Are they similar in style to the stuff on “Croz,” or are they all over the place?
All over the place. All different.
Things have obviously changed quite a bit in the music scene since your beginnings. Is this show kind of a gift to people who long for the pure days, back before all the production and marketing and social media?
Yeah, I think probably. I think people who really love songs, who are fans of singer-songwriters like Joni Mitchell and James Taylor and Bob Dylan and stuff like that are probably gonna love this night. They will dig it and get what I’m trying to do.
Will you tell the stories behind them?
I always do, man. The other guys in CSN are always telling me to shut up and quit talking, because I always tell stories about songs.
Are you going to play stuff from The Byrds and CSN that other people wrote as well, like “Mr. Tambourine Man” or “Carry On”?
[In sing-song voice] I’m not gonna te-ell yo-ou – you have to come to the sho-ow! But yeah, I’ll be doing all the stuff from the beginning to now.
When you started with CSN, you were with The Byrds, Graham Nash was with The Hollies and Stephen Stills was with Buffalo Springfield, and you guys were called a “supergroup.” Did you feel that way, or was it more like friends getting together who were in harmony, musically?
We weren’t thinking about who was who – we were just reveling in singing together, because it worked. We could tell right away, as soon as we sang together at Joni [Mitchell]’s house, we knew what it sounded like. And we all had songs. There’s a huge advantage to having three songwriters – or in the case of when we had Neil [Young], four songwriters – because it can give you a really wide palette of colors to paint from.
How did Melissa Etheridge and Julie Cypher end up choosing you to father their children [a daughter, Bailey Jean, and a son, Beckett], and was it a difficult decision for you?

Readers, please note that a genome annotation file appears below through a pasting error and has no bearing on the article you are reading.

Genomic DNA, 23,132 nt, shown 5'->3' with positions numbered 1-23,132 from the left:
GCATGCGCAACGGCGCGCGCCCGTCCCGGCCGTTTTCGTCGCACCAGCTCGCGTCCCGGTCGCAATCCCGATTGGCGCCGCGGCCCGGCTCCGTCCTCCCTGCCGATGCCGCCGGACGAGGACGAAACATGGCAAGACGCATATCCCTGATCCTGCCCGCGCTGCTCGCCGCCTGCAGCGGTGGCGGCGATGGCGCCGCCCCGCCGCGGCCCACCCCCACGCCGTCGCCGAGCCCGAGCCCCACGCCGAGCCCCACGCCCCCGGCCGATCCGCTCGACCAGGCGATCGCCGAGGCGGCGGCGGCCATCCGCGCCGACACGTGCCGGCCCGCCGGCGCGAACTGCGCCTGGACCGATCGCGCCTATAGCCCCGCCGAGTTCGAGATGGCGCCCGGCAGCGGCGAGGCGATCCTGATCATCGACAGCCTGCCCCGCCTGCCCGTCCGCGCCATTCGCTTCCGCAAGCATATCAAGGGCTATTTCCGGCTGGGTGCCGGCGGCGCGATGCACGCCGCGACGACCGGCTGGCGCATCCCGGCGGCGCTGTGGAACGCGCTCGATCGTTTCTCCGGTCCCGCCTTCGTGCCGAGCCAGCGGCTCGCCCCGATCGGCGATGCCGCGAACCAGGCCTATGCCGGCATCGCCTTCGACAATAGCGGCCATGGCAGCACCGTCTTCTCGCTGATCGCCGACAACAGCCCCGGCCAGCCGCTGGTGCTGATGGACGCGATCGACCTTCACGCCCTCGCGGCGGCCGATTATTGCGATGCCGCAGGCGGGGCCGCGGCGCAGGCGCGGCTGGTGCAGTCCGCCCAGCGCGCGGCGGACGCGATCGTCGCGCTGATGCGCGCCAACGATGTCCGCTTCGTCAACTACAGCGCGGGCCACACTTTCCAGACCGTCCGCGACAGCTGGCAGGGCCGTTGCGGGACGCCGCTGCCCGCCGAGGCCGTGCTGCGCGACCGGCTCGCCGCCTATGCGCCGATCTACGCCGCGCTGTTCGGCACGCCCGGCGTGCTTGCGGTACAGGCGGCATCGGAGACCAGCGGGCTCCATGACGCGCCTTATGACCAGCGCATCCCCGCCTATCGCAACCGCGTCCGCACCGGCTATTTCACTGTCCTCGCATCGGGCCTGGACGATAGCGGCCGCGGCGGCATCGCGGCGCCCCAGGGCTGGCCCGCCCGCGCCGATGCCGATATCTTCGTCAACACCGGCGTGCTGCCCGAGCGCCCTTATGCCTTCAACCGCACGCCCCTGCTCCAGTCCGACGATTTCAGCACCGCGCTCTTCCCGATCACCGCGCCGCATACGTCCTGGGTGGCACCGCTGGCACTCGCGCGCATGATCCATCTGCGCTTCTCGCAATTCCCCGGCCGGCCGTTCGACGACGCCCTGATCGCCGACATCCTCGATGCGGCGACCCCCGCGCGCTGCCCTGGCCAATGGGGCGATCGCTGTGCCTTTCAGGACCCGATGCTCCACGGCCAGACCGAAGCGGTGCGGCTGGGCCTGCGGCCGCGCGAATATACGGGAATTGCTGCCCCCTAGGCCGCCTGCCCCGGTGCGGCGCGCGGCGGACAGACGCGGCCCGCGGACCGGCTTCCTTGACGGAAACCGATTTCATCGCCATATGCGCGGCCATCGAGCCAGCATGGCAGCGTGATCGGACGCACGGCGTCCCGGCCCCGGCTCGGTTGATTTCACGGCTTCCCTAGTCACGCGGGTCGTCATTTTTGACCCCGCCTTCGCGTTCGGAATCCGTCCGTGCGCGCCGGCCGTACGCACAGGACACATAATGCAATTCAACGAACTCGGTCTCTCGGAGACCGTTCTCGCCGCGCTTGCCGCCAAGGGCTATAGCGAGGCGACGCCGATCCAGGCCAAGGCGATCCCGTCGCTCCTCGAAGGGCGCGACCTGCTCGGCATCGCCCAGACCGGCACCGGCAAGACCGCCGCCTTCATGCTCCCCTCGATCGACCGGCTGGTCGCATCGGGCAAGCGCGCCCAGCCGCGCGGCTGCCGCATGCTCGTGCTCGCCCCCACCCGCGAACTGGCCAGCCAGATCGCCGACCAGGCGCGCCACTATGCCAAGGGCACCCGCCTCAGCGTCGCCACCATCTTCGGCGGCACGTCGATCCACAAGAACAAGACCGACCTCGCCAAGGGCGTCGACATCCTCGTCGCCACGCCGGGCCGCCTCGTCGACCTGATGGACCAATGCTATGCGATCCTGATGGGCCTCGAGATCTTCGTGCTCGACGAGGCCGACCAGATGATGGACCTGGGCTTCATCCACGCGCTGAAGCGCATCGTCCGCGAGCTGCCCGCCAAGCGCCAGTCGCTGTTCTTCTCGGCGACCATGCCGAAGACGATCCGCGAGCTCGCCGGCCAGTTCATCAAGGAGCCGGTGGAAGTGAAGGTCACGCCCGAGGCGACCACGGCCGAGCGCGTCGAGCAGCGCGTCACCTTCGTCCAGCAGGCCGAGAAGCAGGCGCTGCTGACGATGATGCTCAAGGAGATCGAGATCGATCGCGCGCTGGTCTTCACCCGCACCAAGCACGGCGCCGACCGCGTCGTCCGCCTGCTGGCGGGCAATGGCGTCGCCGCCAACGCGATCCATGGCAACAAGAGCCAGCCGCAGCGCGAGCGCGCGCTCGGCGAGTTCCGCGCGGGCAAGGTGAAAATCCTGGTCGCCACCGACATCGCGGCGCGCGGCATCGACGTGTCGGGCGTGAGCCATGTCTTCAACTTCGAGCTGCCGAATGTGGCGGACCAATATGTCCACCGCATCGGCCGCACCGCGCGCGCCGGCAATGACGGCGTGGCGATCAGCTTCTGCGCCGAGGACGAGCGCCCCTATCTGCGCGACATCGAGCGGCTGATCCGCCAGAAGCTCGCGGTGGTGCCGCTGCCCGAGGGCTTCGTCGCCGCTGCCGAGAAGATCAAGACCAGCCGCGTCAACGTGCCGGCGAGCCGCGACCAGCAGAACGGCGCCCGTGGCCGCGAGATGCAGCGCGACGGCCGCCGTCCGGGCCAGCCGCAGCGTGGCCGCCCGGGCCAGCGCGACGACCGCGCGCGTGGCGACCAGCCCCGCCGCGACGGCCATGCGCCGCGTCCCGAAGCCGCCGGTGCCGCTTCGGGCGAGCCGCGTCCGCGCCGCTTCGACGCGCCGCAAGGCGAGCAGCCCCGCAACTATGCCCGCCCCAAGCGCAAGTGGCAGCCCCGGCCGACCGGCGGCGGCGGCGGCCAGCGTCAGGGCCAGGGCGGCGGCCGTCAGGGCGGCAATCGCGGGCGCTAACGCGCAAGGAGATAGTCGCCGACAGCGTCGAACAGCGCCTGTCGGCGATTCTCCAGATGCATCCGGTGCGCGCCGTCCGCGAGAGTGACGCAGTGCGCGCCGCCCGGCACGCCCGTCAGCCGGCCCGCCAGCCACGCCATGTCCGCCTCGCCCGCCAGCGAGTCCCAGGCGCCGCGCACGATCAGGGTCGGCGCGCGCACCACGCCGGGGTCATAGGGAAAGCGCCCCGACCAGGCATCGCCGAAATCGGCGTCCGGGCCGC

No, not at all – it wasn’t even my decision, really. I just went along with it completely, because I thought it was a great idea. What happened was, they were in Hawaii, and we were in Hawaii, and they visited us. This was 20 years ago, and that’s when my son Django was a kid, and they saw him and said, “Oh, wow – what a great kid!” And they said we’ve been trying to do that, but it’s hard for us to work it out successfully, where it’s not weird. And they looked at Django and said, “He’s a stellar one – where’d you get that?” And my wife Jan [Dance] pointed at me, and in an act of complete generosity and love offered me up. And I think the thing that they liked the most about that was that it came from a good place. It came from an honest friendship, and it wasn’t being weird or wanting money – it was just, “Yeah, we’ll help you.”
I mean, they were nice people, and they were in love. We couldn’t see why they shouldn’t be able to have kids, and I still feel that way.
Are you a big part of their lives?
No, I’m a small part. But Melissa was very generous about making sure they knew who I was and letting them visit me and stuff. And we’re friends. They’re good kids – I love ‘em.
Are your wild days behind you?
Oh, definitely, yeah. The stuff that’s important to me now is my family and music. With pot, I’m still an activist and I still stick up for what I believe in, but my life energy is concentrated on my family and making the best possible music that I can.